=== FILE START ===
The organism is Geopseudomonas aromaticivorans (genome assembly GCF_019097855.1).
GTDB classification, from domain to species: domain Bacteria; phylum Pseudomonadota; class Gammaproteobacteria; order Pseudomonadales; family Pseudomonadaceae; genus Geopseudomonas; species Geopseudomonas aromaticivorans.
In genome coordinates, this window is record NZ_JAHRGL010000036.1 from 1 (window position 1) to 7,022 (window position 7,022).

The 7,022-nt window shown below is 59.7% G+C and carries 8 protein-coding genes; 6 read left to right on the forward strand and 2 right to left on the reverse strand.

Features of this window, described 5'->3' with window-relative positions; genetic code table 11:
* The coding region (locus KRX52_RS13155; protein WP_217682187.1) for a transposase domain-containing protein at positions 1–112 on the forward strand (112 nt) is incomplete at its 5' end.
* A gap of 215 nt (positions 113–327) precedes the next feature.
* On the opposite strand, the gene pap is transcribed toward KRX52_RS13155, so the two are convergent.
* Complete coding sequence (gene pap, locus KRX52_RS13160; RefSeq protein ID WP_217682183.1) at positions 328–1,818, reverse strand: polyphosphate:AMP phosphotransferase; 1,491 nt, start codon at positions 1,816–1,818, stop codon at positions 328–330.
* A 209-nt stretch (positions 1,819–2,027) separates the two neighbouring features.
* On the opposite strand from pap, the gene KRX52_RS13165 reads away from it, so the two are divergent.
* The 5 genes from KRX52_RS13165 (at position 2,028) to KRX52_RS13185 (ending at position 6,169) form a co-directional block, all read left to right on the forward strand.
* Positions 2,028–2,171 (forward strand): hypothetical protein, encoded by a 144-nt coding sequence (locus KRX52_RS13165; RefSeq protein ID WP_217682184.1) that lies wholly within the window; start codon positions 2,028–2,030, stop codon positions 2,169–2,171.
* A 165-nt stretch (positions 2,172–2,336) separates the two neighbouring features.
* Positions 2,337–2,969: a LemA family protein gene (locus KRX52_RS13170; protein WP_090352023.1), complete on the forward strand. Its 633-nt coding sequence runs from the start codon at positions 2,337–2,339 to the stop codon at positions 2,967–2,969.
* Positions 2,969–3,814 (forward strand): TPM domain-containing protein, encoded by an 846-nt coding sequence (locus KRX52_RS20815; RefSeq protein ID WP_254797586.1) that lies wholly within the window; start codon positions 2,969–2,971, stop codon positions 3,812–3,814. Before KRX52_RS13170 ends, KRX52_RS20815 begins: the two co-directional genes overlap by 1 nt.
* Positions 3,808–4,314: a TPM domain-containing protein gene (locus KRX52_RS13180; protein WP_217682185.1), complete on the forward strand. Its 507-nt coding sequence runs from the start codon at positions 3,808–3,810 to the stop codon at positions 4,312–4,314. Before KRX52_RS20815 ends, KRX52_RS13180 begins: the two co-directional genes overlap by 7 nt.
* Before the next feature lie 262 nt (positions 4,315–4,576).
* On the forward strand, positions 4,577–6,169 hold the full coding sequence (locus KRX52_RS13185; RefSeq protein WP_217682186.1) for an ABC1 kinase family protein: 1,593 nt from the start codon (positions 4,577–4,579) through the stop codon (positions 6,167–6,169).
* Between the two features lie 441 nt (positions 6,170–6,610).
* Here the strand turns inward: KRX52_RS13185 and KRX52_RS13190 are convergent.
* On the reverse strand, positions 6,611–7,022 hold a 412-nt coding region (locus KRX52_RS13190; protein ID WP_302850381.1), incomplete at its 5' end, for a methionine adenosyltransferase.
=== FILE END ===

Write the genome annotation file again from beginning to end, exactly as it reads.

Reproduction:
The organism is Geopseudomonas aromaticivorans (genome assembly GCF_019097855.1).
GTDB classification, from domain to species: domain Bacteria; phylum Pseudomonadota; class Gammaproteobacteria; order Pseudomonadales; family Pseudomonadaceae; genus Geopseudomonas; species Geopseudomonas aromaticivorans.
In genome coordinates, this window is record NZ_JAHRGL010000036.1 from 1 (window position 1) to 7,022 (window position 7,022).

The 7,022-nt window shown below is 59.7% G+C and carries 8 protein-coding genes; 6 read left to right on the forward strand and 2 right to left on the reverse strand.

Features of this window, described 5'->3' with window-relative positions; genetic code table 11:
* The coding region (locus KRX52_RS13155; protein WP_217682187.1) for a transposase domain-containing protein at positions 1–112 on the forward strand (112 nt) is incomplete at its 5' end.
* A gap of 215 nt (positions 113–327) precedes the next feature.
* On the opposite strand, the gene pap is transcribed toward KRX52_RS13155, so the two are convergent.
* Complete coding sequence (gene pap, locus KRX52_RS13160; RefSeq protein ID WP_217682183.1) at positions 328–1,818, reverse strand: polyphosphate:AMP phosphotransferase; 1,491 nt, start codon at positions 1,816–1,818, stop codon at positions 328–330.
* A 209-nt stretch (positions 1,819–2,027) separates the two neighbouring features.
* On the opposite strand from pap, the gene KRX52_RS13165 reads away from it, so the two are divergent.
* The 5 genes from KRX52_RS13165 (at position 2,028) to KRX52_RS13185 (ending at position 6,169) form a co-directional block, all read left to right on the forward strand.
* Positions 2,028–2,171 (forward strand): hypothetical protein, encoded by a 144-nt coding sequence (locus KRX52_RS13165; RefSeq protein ID WP_217682184.1) that lies wholly within the window; start codon positions 2,028–2,030, stop codon positions 2,169–2,171.
* A 165-nt stretch (positions 2,172–2,336) separates the two neighbouring features.
* Positions 2,337–2,969: a LemA family protein gene (locus KRX52_RS13170; protein WP_090352023.1), complete on the forward strand. Its 633-nt coding sequence runs from the start codon at positions 2,337–2,339 to the stop codon at positions 2,967–2,969.
* Positions 2,969–3,814 (forward strand): TPM domain-containing protein, encoded by an 846-nt coding sequence (locus KRX52_RS20815; RefSeq protein ID WP_254797586.1) that lies wholly within the window; start codon positions 2,969–2,971, stop codon positions 3,812–3,814. Before KRX52_RS13170 ends, KRX52_RS20815 begins: the two co-directional genes overlap by 1 nt.
* Positions 3,808–4,314: a TPM domain-containing protein gene (locus KRX52_RS13180; protein WP_217682185.1), complete on the forward strand. Its 507-nt coding sequence runs from the start codon at positions 3,808–3,810 to the stop codon at positions 4,312–4,314. Before KRX52_RS20815 ends, KRX52_RS13180 begins: the two co-directional genes overlap by 7 nt.
* Before the next feature lie 262 nt (positions 4,315–4,576).
* On the forward strand, positions 4,577–6,169 hold the full coding sequence (locus KRX52_RS13185; RefSeq protein WP_217682186.1) for an ABC1 kinase family protein: 1,593 nt from the start codon (positions 4,577–4,579) through the stop codon (positions 6,167–6,169).
* Between the two features lie 441 nt (positions 6,170–6,610).
* Here the strand turns inward: KRX52_RS13185 and KRX52_RS13190 are convergent.
* On the reverse strand, positions 6,611–7,022 hold a 412-nt coding region (locus KRX52_RS13190; protein ID WP_302850381.1), incomplete at its 5' end, for a methionine adenosyltransferase.